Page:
Following a stroke, the only part of Jean-Dominique Bauby’s (Mathieu Amalric) body capable of movement is his eyelid that flutters like a butterfly. Yet he manages to dictate his own memoir, published two days before his death. This may sound like fiction, but amazingly it’s not. “The Diving Bell and the Butterfly,” directed by Julian Schnabel, chronicles the inspiring true story of this former French Elle magazine editor with a captivating impressionistic style.
The first scenes of the film present Bauby’s world from his own bed-ridden point of view. We see hazy images of doctors passing back and forth in the sterile white confines of a hospital bedroom as Bauby attempts to make sense of this disorienting and foggy world. Finally, a doctor appears with the verdict: Bauby has lock-in syndrome, meaning that he is completely paralyzed except for his eyes, though his brain remains active. Bauby’s mind is essentially inside a diving bell, screaming to be let out. To make matters worse, one of his eyes is overwrought with infection and must be sewn shut — a procedure we experience as if we were Bauby’s eye catching our last glimpses of the world. But as one eye closes, another one necessarily opens when we finally survey Bauby’s situation from an objective point of view.
Pithy but profound flashbacks woven throughout the film present Bauby’s life as it was before his stroke. Models and fashion have now been replaced by doctors and wheelchairs. Now the main women in Bauby’s life are his two female doctors, Henriette (Josee Croze) and Marie (Olatz Lopez Garmendia), speech therapists who teach Bauby a way to communicate by blinking. Though Bauby begins the film groveling in his own inability to express himself, he learns to adapt and persevere through the struggle as he finds new means of communication. Against all odds, he begins the dictation of his own life story to his speech therapist.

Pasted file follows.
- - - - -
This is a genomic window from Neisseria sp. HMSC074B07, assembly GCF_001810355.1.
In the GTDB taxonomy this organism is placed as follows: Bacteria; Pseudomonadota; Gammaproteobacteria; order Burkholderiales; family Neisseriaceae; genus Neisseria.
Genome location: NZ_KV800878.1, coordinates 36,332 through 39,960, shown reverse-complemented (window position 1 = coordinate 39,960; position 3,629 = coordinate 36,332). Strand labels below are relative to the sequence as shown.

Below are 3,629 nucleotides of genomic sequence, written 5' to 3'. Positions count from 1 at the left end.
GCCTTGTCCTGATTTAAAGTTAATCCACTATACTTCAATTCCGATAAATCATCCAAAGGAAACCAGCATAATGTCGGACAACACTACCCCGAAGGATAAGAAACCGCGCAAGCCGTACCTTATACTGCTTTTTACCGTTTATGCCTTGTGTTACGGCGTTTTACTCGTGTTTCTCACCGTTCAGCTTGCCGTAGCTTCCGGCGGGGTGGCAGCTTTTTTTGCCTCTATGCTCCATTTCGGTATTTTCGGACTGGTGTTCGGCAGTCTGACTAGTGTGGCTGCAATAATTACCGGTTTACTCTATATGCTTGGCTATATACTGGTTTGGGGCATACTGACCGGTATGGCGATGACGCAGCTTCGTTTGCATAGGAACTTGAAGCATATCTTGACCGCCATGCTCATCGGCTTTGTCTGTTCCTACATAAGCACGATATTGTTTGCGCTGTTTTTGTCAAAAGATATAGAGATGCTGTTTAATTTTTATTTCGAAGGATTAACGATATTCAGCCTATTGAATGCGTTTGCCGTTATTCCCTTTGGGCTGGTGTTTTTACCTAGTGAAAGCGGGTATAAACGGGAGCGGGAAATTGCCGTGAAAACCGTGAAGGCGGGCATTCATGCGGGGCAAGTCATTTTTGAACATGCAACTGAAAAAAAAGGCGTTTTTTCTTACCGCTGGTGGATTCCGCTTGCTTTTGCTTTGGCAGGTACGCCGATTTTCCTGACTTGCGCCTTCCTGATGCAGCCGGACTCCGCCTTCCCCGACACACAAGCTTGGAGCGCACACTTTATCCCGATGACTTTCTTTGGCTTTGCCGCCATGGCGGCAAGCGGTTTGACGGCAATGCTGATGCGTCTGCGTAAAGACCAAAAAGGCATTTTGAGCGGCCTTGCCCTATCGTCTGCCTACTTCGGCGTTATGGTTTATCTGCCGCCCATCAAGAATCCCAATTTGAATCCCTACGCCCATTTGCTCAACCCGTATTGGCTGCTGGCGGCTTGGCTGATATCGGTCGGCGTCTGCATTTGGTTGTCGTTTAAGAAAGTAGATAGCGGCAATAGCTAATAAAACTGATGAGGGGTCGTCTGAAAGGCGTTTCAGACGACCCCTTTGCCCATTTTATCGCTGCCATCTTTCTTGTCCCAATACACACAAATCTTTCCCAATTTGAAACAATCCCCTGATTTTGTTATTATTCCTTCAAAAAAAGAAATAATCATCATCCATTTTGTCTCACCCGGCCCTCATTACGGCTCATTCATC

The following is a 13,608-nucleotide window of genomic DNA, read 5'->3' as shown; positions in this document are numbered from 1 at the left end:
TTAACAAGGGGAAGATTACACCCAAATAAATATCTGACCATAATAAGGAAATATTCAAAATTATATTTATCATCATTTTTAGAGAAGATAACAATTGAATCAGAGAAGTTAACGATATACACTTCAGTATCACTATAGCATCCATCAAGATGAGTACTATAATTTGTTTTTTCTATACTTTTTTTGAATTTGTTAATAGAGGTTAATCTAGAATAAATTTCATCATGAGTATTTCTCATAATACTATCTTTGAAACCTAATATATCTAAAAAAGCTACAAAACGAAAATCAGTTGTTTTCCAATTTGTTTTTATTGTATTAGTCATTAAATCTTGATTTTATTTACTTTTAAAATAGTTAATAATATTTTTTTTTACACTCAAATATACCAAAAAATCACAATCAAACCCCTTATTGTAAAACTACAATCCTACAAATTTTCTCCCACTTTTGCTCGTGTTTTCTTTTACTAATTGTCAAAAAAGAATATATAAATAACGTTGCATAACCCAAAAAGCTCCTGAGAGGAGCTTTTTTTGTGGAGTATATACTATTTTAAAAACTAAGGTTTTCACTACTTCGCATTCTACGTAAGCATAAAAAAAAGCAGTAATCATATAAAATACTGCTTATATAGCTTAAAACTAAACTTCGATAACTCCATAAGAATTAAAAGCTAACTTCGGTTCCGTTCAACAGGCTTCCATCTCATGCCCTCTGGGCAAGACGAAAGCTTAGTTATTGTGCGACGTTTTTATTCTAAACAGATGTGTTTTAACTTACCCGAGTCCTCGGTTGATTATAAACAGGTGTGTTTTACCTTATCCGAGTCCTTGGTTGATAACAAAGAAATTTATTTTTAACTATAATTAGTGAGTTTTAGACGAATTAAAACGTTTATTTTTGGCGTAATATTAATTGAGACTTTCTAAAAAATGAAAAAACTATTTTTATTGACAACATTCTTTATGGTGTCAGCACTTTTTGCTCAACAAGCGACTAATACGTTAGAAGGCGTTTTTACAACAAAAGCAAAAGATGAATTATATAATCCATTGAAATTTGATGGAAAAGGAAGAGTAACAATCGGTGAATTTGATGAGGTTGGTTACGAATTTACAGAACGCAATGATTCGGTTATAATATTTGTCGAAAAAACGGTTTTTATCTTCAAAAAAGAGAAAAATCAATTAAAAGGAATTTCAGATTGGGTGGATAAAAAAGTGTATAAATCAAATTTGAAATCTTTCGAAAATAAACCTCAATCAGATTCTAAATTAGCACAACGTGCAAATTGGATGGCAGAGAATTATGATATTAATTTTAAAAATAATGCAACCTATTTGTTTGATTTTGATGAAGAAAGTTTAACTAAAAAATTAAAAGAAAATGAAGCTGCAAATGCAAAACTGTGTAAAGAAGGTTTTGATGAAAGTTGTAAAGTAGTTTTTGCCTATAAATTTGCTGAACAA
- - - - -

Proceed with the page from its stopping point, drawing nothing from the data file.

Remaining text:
The artistic direction of the film is carried out poetically and nearly flawlessly. Though the film’s somber conclusion might not leave you jumping out of your seat with joy, it sends a hopeful message about the human ability to endure and seek new experiences, even while trapped inside one’s own mind. Bauby openly delivers the story of his flawed life to Marie as a tender relationship builds between the two. The broken relationship between Bauby and his wife Celine (Emmanuelle Seigner) also mends as she continues to care for him, despite his past transgressions.
One especially difficult scene entails a telephone conversation between Bauby and his father. Bauby’s nurse attempts to make conversation possible, but all that ensues are tears on both ends of the telephone. Through such moments, Schnabel authentically conveys the sense of longing and loss that Bauby and those around him feel in the wake of his stroke. Though the film can be alienating at times, Schnabel uses this distancing to great effect as he makes us understand what it means to be disconnected from the world in a physical sense. Emotionally-evocative images fill the screen as we see the beauty and imagination in the world that Bauby still remains aware of.
As an ensemble, the cast delivers heartfelt performances. Even inside the diving bell, Amalric comes across as a charming man with whom we can empathize, and the many women who look uncannily alike each hold a unique position as they revolve around him.
Don’t be deterred by the undeniably grave subject matter of “The Diving Bell and the Butterfly.” Though not a romantic comedy, the film ultimately uplifts and portrays the mind’s capacity to always fly freely like a butterfly, even while the body remains trapped in a diving bell.